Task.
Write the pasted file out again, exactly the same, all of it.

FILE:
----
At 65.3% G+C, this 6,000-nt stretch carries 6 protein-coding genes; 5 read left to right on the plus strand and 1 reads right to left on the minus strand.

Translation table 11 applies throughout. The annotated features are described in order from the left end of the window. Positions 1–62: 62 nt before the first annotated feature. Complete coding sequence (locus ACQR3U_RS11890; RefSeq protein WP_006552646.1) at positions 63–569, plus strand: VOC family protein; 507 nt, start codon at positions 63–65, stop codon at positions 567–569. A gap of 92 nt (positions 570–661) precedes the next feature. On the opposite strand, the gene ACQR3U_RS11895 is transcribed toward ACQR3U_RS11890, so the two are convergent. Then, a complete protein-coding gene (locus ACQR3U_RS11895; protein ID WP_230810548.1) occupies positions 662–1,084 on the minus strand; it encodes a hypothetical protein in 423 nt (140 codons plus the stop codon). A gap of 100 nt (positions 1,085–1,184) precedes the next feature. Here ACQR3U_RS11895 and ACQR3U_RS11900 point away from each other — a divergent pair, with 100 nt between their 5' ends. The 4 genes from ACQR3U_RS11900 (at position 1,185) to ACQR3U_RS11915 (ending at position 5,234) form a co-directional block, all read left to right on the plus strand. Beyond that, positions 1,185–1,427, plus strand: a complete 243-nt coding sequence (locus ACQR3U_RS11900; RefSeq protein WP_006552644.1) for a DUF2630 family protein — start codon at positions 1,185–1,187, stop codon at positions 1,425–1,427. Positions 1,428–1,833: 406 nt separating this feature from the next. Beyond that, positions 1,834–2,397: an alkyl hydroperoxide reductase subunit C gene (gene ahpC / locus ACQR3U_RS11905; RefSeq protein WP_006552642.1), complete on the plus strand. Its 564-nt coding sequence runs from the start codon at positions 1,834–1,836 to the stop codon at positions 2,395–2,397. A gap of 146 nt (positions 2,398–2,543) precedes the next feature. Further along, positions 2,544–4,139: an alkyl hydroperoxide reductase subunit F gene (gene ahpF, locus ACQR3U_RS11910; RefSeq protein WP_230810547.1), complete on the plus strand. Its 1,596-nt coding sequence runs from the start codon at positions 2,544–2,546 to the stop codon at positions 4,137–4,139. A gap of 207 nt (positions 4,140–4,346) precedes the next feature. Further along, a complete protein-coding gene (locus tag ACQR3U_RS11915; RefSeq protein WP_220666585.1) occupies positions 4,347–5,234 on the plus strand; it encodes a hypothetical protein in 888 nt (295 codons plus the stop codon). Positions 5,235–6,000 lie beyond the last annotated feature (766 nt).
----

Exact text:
At 65.3% G+C, this 6,000-nt stretch carries 6 protein-coding genes; 5 read left to right on the plus strand and 1 reads right to left on the minus strand.

Translation table 11 applies throughout. The annotated features are described in order from the left end of the window. Positions 1–62: 62 nt before the first annotated feature. Complete coding sequence (locus ACQR3U_RS11890; RefSeq protein WP_006552646.1) at positions 63–569, plus strand: VOC family protein; 507 nt, start codon at positions 63–65, stop codon at positions 567–569. A gap of 92 nt (positions 570–661) precedes the next feature. On the opposite strand, the gene ACQR3U_RS11895 is transcribed toward ACQR3U_RS11890, so the two are convergent. Then, a complete protein-coding gene (locus ACQR3U_RS11895; protein ID WP_230810548.1) occupies positions 662–1,084 on the minus strand; it encodes a hypothetical protein in 423 nt (140 codons plus the stop codon). A gap of 100 nt (positions 1,085–1,184) precedes the next feature. Here ACQR3U_RS11895 and ACQR3U_RS11900 point away from each other — a divergent pair, with 100 nt between their 5' ends. The 4 genes from ACQR3U_RS11900 (at position 1,185) to ACQR3U_RS11915 (ending at position 5,234) form a co-directional block, all read left to right on the plus strand. Beyond that, positions 1,185–1,427, plus strand: a complete 243-nt coding sequence (locus ACQR3U_RS11900; RefSeq protein WP_006552644.1) for a DUF2630 family protein — start codon at positions 1,185–1,187, stop codon at positions 1,425–1,427. Positions 1,428–1,833: 406 nt separating this feature from the next. Beyond that, positions 1,834–2,397: an alkyl hydroperoxide reductase subunit C gene (gene ahpC / locus ACQR3U_RS11905; RefSeq protein WP_006552642.1), complete on the plus strand. Its 564-nt coding sequence runs from the start codon at positions 1,834–1,836 to the stop codon at positions 2,395–2,397. A gap of 146 nt (positions 2,398–2,543) precedes the next feature. Further along, positions 2,544–4,139: an alkyl hydroperoxide reductase subunit F gene (gene ahpF, locus ACQR3U_RS11910; RefSeq protein WP_230810547.1), complete on the plus strand. Its 1,596-nt coding sequence runs from the start codon at positions 2,544–2,546 to the stop codon at positions 4,137–4,139. A gap of 207 nt (positions 4,140–4,346) precedes the next feature. Further along, a complete protein-coding gene (locus tag ACQR3U_RS11915; RefSeq protein WP_220666585.1) occupies positions 4,347–5,234 on the plus strand; it encodes a hypothetical protein in 888 nt (295 codons plus the stop codon). Positions 5,235–6,000 lie beyond the last annotated feature (766 nt).